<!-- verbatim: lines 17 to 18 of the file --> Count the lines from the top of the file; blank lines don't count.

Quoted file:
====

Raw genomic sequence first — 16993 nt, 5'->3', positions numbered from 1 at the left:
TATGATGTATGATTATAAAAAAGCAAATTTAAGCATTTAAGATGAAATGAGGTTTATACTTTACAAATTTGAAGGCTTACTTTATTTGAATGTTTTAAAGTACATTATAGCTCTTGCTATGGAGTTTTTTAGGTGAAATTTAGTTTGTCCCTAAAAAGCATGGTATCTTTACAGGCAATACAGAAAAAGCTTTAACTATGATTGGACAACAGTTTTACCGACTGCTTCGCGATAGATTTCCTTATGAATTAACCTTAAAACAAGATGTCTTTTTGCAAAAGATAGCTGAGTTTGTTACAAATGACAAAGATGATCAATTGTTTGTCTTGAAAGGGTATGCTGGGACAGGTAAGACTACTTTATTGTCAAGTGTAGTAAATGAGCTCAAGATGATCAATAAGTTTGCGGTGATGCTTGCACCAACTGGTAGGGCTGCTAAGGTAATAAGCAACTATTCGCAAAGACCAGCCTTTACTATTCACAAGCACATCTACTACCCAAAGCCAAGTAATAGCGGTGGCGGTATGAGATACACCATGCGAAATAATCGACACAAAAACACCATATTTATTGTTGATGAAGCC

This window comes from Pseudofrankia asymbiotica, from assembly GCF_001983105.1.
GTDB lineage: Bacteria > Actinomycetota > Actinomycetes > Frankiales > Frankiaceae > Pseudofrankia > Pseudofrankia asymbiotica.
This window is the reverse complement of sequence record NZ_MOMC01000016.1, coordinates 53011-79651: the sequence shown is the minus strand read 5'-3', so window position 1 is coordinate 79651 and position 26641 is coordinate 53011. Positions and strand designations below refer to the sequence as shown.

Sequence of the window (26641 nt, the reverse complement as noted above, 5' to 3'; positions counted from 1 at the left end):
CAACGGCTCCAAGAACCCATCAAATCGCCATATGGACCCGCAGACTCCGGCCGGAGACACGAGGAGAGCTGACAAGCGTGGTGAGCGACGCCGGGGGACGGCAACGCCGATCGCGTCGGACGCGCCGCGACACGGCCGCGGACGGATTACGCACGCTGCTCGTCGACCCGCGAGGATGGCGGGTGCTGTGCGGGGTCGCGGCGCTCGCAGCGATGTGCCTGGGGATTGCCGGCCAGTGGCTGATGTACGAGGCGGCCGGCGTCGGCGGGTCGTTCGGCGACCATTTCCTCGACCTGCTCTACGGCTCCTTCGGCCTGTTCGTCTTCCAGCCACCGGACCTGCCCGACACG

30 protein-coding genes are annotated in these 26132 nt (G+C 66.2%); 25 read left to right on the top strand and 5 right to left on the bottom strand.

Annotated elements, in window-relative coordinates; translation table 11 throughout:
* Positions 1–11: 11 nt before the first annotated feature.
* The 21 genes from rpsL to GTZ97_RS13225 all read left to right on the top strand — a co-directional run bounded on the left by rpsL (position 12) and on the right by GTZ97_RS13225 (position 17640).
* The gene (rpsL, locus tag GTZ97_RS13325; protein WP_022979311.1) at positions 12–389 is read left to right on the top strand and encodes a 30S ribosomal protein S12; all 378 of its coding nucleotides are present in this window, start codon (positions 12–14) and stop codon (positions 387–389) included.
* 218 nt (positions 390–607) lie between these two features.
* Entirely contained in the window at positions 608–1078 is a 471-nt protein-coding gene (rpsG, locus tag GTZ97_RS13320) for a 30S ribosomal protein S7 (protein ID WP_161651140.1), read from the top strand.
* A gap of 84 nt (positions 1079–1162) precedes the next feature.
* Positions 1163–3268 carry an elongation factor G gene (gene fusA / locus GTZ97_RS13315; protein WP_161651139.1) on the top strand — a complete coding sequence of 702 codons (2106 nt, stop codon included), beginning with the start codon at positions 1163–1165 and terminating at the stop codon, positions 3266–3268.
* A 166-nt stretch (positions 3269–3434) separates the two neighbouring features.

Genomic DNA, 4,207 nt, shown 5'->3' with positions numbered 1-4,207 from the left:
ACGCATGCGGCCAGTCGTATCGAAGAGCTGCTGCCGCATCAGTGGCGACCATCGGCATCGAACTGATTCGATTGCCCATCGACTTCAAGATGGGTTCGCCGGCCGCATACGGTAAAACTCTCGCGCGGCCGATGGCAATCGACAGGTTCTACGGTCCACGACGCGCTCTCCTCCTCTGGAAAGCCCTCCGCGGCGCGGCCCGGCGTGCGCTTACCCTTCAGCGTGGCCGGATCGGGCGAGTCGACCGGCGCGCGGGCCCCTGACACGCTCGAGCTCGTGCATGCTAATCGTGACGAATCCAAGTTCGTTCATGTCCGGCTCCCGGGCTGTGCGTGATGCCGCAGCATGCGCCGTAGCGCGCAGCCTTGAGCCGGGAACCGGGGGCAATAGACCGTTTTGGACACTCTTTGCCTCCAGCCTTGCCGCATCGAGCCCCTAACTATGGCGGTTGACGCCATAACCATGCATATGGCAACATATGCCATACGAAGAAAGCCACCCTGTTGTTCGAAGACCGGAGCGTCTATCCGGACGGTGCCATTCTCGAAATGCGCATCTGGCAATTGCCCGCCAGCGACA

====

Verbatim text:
* A 166-nt stretch (positions 3269–3434) separates the two neighbouring features.

Genomic DNA, 4,207 nt, shown 5'->3' with positions numbered 1-4,207 from the left: